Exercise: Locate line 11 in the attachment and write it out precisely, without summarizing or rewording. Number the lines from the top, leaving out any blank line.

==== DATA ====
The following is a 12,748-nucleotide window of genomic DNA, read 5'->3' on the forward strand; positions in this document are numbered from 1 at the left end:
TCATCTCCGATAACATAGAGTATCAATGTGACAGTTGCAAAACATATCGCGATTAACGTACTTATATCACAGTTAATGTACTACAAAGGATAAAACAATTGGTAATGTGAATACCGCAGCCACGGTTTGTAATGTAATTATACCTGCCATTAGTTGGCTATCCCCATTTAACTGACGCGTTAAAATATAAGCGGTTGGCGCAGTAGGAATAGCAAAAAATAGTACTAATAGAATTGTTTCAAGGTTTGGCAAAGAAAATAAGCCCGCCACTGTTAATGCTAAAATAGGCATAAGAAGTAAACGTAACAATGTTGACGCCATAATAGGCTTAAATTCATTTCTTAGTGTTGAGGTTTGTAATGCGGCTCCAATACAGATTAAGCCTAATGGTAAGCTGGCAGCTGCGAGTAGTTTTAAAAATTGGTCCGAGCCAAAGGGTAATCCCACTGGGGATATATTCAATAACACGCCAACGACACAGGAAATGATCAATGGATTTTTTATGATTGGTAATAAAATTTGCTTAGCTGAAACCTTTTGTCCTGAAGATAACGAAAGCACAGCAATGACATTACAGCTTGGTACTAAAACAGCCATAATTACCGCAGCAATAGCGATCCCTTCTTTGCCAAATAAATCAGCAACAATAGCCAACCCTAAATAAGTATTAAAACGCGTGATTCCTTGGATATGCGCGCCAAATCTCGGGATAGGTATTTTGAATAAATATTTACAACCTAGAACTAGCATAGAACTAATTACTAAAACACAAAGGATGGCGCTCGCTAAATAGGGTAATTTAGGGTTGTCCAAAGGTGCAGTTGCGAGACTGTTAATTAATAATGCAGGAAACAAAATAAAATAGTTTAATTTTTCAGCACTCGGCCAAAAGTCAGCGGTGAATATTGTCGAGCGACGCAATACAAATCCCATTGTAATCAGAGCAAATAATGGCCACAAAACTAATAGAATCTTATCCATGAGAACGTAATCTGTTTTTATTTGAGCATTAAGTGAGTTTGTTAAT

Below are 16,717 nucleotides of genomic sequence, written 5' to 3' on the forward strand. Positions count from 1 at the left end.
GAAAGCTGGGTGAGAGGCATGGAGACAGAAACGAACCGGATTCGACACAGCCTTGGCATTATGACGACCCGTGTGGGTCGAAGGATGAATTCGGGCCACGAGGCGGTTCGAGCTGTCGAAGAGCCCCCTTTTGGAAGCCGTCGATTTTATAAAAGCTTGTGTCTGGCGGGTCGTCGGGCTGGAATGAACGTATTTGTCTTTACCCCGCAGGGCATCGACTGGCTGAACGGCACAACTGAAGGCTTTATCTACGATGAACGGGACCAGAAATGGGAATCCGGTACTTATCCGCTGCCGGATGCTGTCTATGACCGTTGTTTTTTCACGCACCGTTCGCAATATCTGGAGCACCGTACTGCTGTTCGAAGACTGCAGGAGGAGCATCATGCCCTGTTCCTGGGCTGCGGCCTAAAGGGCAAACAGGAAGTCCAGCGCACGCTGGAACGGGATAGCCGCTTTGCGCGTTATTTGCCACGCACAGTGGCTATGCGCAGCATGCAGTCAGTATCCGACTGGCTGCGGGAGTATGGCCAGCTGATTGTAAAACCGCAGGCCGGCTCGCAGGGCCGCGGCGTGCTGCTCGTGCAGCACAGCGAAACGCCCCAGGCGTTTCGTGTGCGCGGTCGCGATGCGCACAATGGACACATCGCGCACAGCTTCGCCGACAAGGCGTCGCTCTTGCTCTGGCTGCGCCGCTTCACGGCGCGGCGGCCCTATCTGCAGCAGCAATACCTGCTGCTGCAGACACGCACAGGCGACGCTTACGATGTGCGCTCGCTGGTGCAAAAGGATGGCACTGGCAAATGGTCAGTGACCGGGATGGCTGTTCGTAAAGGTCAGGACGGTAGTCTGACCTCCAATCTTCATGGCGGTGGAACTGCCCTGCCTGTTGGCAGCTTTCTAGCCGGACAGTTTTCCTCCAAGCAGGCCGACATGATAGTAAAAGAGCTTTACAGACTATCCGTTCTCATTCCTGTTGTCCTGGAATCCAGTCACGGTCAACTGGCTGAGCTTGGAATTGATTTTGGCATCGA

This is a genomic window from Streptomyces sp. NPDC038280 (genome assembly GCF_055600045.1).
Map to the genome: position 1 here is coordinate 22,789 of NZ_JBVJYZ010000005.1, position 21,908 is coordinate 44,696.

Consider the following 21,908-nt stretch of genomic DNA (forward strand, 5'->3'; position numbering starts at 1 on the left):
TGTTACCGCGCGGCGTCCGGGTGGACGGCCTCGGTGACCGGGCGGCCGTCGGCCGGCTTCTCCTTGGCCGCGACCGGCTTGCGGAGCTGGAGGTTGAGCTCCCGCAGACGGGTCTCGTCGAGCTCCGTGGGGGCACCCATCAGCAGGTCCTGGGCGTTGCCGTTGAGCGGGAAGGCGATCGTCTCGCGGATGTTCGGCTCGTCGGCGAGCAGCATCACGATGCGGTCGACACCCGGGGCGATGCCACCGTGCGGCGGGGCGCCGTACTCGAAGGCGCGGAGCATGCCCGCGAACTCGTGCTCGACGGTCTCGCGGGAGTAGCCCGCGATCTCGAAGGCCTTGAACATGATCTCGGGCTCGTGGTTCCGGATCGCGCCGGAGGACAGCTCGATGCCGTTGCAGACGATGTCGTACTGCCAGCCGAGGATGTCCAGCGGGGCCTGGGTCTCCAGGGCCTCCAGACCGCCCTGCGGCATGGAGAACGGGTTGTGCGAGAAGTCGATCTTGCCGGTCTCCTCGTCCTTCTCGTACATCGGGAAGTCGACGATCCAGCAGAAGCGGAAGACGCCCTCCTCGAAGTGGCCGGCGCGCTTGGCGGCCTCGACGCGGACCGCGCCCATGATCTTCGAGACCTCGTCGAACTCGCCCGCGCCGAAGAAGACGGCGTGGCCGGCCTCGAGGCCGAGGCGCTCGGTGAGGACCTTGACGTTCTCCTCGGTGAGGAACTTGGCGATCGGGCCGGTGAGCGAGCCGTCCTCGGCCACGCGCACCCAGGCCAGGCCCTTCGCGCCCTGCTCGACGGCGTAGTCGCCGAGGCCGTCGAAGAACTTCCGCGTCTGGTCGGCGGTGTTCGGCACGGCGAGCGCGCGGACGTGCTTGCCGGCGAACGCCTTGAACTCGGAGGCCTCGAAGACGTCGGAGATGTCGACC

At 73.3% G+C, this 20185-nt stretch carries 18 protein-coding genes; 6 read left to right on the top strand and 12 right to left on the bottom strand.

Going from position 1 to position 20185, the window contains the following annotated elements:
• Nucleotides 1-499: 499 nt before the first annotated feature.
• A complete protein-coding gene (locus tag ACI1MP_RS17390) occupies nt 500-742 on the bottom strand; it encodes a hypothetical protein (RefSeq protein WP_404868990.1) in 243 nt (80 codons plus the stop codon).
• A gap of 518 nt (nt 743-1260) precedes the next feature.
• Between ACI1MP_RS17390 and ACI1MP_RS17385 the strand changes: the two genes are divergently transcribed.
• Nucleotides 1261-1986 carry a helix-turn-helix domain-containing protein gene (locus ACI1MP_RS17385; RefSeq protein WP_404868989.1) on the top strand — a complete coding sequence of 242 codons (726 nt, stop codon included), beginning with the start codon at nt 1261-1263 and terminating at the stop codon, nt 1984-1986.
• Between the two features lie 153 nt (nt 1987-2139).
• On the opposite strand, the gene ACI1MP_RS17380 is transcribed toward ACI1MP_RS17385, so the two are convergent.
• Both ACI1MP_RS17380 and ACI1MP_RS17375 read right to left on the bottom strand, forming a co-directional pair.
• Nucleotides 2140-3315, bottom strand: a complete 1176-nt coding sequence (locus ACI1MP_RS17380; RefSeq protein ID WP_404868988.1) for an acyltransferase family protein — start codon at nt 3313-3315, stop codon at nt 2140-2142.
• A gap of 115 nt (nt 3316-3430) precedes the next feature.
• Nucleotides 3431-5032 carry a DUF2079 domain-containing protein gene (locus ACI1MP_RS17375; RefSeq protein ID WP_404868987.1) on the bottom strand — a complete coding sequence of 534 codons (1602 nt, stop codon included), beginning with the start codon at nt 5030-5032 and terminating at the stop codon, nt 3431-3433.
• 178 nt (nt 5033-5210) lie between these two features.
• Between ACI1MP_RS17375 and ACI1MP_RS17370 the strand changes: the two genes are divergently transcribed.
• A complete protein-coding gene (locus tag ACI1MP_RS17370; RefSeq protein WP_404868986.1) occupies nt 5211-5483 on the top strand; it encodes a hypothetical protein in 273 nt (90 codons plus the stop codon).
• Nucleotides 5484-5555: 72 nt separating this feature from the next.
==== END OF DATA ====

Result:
• Nucleotides 1-499: 499 nt before the first annotated feature.